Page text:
The Greenland melting is due to a lack in annual snowfall; which is also a result of global warming. The rate at which it snows every year in Greenland isn’t enough to keep up with the pace at which the ice is melting throughout the rest of the year. This means that Greenland’s ice sheet will keep melting and losing ice even if climate change is somehow reversed in the next few years. 

Scientists are worried about Greenland specifically because its ice sheet is considered the world’s second-largest body of water, therefore if it melts, sea levels will rise to an unfathomable level. According to a NASA study 2010-2019 was the hottest decade ever recorded on Earth; which isn’t a shock to most, but the results are now starting to come to life. 

This is why the election in November is so important, as climate change has been a major point of contention among Republicans and Democrats since the term “global warming” was initially created. If you’re a US resident and have yet to register, or aren’t sure where you’re specifically registered, you can check that status here.

Antarctica

Scientists Discover First Methane Leak In Antarctica’s Seabed

Scientists recently discovered an active leak of methane gas coming from the sea floor of Antarctica. These findings were published in the Proceedings of the Royal Society scientific journal, and are worrying many researchers who know that methane gas is likely going to accelerate the process of global heating even more so than it already is.

Methane is one of the greenhouse gases that leads to an acceleration in global warming; much like carbon dioxide does. In normal conditions, when the gas is present under layers of ice, microorganisms living within the ice consume it and slow down the process of it being leaked back into the atmosphere. However, the damage of climate change that the planet has already endured has hindered the effectiveness of this process in Antarctica. 

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The methane leak referred to in the findings initially appeared back in 2011 and, at the time, the microorganisms present took five years to appear and consume a majority of the gas. Now, researchers found that gas is still leaking into the atmosphere despite the presence of these microorganisms. Dr. Andrew Thurer, the oceanographer who led the study, is concerned about these findings, and claims it could take up to a decade for the gas to be consumed, and by then it may be too late.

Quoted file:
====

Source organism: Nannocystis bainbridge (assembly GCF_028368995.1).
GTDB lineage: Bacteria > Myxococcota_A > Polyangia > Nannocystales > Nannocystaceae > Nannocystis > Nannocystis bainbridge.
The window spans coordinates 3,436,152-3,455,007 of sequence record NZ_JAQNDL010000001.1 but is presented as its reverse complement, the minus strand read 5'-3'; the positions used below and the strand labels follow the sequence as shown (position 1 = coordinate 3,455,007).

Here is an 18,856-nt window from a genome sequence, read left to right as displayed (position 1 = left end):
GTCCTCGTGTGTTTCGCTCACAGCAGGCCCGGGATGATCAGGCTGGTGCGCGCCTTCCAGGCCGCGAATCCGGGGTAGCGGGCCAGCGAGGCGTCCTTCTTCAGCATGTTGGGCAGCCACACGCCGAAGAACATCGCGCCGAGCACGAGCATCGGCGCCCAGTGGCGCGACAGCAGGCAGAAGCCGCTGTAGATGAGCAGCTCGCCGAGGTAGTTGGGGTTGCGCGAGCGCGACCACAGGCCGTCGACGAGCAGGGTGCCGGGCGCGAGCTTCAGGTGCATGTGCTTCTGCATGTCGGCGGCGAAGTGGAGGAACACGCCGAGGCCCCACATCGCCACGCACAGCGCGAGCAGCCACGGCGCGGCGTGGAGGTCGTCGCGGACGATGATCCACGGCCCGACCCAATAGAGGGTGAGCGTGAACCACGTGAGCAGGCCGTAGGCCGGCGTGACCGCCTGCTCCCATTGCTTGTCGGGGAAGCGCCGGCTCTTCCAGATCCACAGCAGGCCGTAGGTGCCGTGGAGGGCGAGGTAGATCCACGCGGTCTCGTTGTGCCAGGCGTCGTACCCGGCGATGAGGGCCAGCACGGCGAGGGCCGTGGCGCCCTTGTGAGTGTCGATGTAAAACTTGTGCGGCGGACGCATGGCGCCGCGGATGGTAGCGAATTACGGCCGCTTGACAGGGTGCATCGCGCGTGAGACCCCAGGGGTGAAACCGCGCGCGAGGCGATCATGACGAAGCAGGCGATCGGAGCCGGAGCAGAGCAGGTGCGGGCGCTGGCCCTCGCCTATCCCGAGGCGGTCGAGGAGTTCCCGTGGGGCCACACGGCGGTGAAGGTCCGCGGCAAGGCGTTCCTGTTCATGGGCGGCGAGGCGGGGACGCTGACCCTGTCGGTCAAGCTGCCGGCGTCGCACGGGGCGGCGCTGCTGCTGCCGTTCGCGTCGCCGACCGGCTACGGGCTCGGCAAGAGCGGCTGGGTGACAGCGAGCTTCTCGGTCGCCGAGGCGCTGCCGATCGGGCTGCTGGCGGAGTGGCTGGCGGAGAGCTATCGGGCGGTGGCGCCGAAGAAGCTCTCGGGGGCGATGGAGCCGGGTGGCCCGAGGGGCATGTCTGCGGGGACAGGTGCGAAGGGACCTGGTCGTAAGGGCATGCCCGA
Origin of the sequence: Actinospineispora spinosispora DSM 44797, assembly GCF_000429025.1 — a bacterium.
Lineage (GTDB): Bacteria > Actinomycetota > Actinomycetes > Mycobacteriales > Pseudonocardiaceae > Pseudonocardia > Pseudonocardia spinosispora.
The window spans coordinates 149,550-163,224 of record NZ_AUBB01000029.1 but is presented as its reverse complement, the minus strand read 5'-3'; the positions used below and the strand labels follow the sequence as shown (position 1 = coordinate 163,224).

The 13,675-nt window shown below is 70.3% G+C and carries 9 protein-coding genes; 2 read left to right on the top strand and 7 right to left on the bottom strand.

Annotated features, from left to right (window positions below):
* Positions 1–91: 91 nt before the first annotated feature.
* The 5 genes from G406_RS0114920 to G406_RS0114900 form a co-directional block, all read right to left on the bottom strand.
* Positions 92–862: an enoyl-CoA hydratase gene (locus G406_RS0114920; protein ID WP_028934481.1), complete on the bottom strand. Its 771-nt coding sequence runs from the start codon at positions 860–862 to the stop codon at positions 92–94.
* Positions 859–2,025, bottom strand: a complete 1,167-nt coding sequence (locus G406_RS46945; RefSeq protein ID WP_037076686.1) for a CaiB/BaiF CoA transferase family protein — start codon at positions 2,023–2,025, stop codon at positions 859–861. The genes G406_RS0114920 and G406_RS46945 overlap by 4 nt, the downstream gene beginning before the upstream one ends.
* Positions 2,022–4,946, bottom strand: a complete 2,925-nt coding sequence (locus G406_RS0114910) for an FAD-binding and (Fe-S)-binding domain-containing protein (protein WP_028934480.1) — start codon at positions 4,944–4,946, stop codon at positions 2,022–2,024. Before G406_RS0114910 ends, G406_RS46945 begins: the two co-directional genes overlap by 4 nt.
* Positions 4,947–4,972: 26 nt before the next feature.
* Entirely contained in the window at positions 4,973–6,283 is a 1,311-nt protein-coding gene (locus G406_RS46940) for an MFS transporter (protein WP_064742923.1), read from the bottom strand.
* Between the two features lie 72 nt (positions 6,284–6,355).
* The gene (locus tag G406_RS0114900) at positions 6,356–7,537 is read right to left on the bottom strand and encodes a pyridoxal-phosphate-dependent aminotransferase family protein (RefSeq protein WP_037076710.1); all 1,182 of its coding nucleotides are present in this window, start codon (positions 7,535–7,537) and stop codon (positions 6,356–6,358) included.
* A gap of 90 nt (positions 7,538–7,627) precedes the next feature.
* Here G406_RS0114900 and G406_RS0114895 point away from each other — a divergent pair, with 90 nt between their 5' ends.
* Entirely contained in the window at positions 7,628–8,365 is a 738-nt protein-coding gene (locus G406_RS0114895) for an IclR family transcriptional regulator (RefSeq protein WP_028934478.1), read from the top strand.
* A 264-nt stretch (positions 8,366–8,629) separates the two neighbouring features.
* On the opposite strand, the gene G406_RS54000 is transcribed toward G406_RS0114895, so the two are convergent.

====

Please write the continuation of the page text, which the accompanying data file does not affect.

“Vast amounts of methane are stored under sea ice. Antarctica is estimated to contain as much as a quarter of Earth’s marine methane.” 

The impact of excessive methane leaks in the planet’s atmosphere is extremely damaging. As global temperatures continue to increase, ice caps/glaciers will continue to melt, and sea levels will rise. That lack of ice is what leads to methane leaks, as there’s less protective layers to contain the methane and house the microorganisms necessary to consume the gas.  

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NASA warned the world in 2018 that the thawing of ice in the Arctic would lead to gas leaks that will cause the planet’s climate to rise at an even more alarming rate than what it’s currently at. Scientists have also long considered the release of methane specifically from ice as a “tipping point in climate change,” which essentially means the effects of global warming have reached an irreversible level. 

Until now, there have been no active methane leaks in Antarctica, and while scientists did confirm that this particular leak came from an unknown source likely unrelated to climate change, its presence it’s still worrisome. 

The only silver lining, according to Thurer, is that these findings can work to deepen climate scientists’ understanding of the way that methane is “consumed and released in Antarctica, something which very little was known before.” Gaining this understanding in Antarctica specifically is key, especially considering the presence of methane could be extremely detrimental to the future of Earth’s climate. 

“Our results suggest that the accuracy of future global climate models may be improved by considering the time it will take for microbial communities to respond to novel methane input.” 

While research on microorganisms absorbing methane gas is a timely process, gaining these insights can help researchers understand how these organisms work, and could potentially lead to the invention of some sort of man-made version of the organisms which can better aide the process of absorbing methane in melting ice layers in the Arctic/Antarctica.

Glacier in Antarctica

Scientists Worried About Rapid Melting Of ‘Doomsday’ Glacier In Antarctica

Climate scientists have always regarded Thwaites glacier in Antarctica as a key factor in terms of climate change and global sea-level risings. The glacier itself is seen as one of the most vulnerable to be impacted by climate change, as its collapse would raise global sea levels by more than half a meter on its own. Its melting would also cause a chain reaction for other major bodies of water in Antarctica, potentially causing sea levels to rise by three meters!